Welcome to the Amira-Avizo Software Use Case Gallery

Below you will find a collection of use cases of our 3D data visualization and analysis software. These use cases include scientific publications, articles, papers, posters, presentations or even videos that show how Amira-Avizo Software is used to address various scientific and industrial research topics.

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Spiny fruits revealed by nano-CT scanning: Pseudoanacardium peruvianum (Berry) gen. et comb. nov. from the early Oligocene Belén flora of Peru

Spiny fruits revealed by nano-CT scanning: Pseudoanacardium peruvianum (Berry) gen. et comb. nov. from the early Oligocene Belén flora of Peru

Fossil fruits formerly described as cashews from the Oligocene of Peru are reinvestigated based on the original specimens and newly collected materials. The recovery of an outer spiny layer, preserved in the sedimentary molds surrounding the locule casts, indicates that these disseminules do not represent Anacardium. Imagery from nano-CT scans of the specimens documents a distinctive morphology which does not resemble any fruits or seeds of Anacardiaceae. We describe the morphology in more de... Read more

STEVEN R. MANCHESTER, BEHNAZ BALMAKI

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Observing the devastating coffee berry borer (Hypothenemus hampei) inside the coffee berry using microcomputed tomography

Observing the devastating coffee berry borer (Hypothenemus hampei) inside the coffee berry using microcomputed tomography

The coffee berry borer is the most devastating insect pest of coffee throughout the world. The insect spends most of its life cycle inside the coffee berry, which makes it quite difficult to observe its behaviour. Micro-computed tomography (micro-CT) was used to observe all developmental stages of the coffee berry borer inside coffee berries (Coffea canephora). An interesting oviposition pattern involving a sequential placement of eggs starting in the periphery of the seed and moving inwards ... Read more

Ignacio Alba-Alejandre, Javier Alba-Tercedor, Fernando E. Vega

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3D virtual reconstruction of the Kebara 2 Neandertal thorax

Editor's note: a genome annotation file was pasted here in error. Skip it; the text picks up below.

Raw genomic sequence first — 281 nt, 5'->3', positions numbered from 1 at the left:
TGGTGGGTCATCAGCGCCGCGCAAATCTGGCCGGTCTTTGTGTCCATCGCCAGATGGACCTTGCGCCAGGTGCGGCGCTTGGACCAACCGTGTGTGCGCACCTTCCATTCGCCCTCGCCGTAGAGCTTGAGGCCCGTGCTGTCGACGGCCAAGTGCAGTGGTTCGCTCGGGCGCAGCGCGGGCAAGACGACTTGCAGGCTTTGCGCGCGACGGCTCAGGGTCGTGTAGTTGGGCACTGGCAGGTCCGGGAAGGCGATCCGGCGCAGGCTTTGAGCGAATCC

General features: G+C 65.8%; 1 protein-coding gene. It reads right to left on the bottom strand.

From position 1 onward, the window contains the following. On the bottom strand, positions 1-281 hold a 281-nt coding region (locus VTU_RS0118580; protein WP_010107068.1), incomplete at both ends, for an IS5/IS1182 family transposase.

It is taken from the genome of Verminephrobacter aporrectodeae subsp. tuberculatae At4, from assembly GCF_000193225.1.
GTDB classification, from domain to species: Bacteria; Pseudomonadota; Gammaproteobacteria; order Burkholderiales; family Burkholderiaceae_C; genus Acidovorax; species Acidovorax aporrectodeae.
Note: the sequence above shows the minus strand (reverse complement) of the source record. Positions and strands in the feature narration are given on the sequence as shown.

3D virtual reconstruction of the Kebara 2 Neandertal thorax

The size and shape of the Neandertal thorax has been debated since the first discovery of Neandertal ribs more than 150 years ago, with workers proposing different interpretations ranging from a Neandertal thoracic morphology that is indistinguishable from modern humans, to one that was significantly different from them. Here, we provide a virtual 3D reconstruction of the thorax of the adult male Kebara 2 Neandertal. Our analyses reveal that the Kebara 2 thorax is significantly different but ... Read more

Asier Gomez-Olivencia, Alon Barash, Daniel Garcia-Martinez, Mikel Arlegi, Patricia Kramer, Markus Bastir, Ella Been

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A separated vortex ring underlies the flight of the dandelion

A separated vortex ring underlies the flight of the dandelion

Wind-dispersed plants have evolved ingenious ways to lift their seeds. The common dandelion uses a bundle of drag-enhancing bristles (the pappus) that helps to keep their seeds aloft. This passive flight mechanism is highly effective, enabling seed dispersal over formidable distances; however, the physics underpinning pappus-mediated flight remains unresolved. Here we visualized the flow around dandelion seeds, uncovering an extraordinary type of vortex. This vortex is a ring of recirculating... Read more